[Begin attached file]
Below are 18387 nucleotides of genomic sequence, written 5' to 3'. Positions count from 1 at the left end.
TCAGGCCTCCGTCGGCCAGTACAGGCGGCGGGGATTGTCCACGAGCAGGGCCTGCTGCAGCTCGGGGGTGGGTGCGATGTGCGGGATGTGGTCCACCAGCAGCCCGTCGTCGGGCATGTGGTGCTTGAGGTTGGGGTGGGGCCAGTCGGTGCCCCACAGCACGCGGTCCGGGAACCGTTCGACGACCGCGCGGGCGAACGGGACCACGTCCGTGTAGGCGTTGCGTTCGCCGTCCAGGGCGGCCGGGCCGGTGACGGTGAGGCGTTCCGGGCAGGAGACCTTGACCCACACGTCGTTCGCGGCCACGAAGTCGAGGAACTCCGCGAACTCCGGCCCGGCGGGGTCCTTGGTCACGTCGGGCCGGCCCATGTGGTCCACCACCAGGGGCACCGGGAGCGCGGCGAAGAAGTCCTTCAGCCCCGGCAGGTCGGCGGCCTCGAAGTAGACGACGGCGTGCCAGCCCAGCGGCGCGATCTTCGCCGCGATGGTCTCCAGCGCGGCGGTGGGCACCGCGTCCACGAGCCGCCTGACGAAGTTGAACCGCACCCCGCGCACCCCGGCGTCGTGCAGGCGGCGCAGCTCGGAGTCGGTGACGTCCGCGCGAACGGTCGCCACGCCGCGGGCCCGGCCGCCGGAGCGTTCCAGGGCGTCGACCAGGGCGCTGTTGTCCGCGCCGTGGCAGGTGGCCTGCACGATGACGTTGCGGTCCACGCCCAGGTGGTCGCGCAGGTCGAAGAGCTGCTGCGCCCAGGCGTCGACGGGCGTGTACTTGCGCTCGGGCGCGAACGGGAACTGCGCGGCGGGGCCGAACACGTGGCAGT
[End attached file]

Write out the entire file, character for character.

Below are 18387 nucleotides of genomic sequence, written 5' to 3'. Positions count from 1 at the left end.
TCAGGCCTCCGTCGGCCAGTACAGGCGGCGGGGATTGTCCACGAGCAGGGCCTGCTGCAGCTCGGGGGTGGGTGCGATGTGCGGGATGTGGTCCACCAGCAGCCCGTCGTCGGGCATGTGGTGCTTGAGGTTGGGGTGGGGCCAGTCGGTGCCCCACAGCACGCGGTCCGGGAACCGTTCGACGACCGCGCGGGCGAACGGGACCACGTCCGTGTAGGCGTTGCGTTCGCCGTCCAGGGCGGCCGGGCCGGTGACGGTGAGGCGTTCCGGGCAGGAGACCTTGACCCACACGTCGTTCGCGGCCACGAAGTCGAGGAACTCCGCGAACTCCGGCCCGGCGGGGTCCTTGGTCACGTCGGGCCGGCCCATGTGGTCCACCACCAGGGGCACCGGGAGCGCGGCGAAGAAGTCCTTCAGCCCCGGCAGGTCGGCGGCCTCGAAGTAGACGACGGCGTGCCAGCCCAGCGGCGCGATCTTCGCCGCGATGGTCTCCAGCGCGGCGGTGGGCACCGCGTCCACGAGCCGCCTGACGAAGTTGAACCGCACCCCGCGCACCCCGGCGTCGTGCAGGCGGCGCAGCTCGGAGTCGGTGACGTCCGCGCGAACGGTCGCCACGCCGCGGGCCCGGCCGCCGGAGCGTTCCAGGGCGTCGACCAGGGCGCTGTTGTCCGCGCCGTGGCAGGTGGCCTGCACGATGACGTTGCGGTCCACGCCCAGGTGGTCGCGCAGGTCGAAGAGCTGCTGCGCCCAGGCGTCGACGGGCGTGTACTTGCGCTCGGGCGCGAACGGGAACTGCGCGGCGGGGCCGAACACGTGGCAGT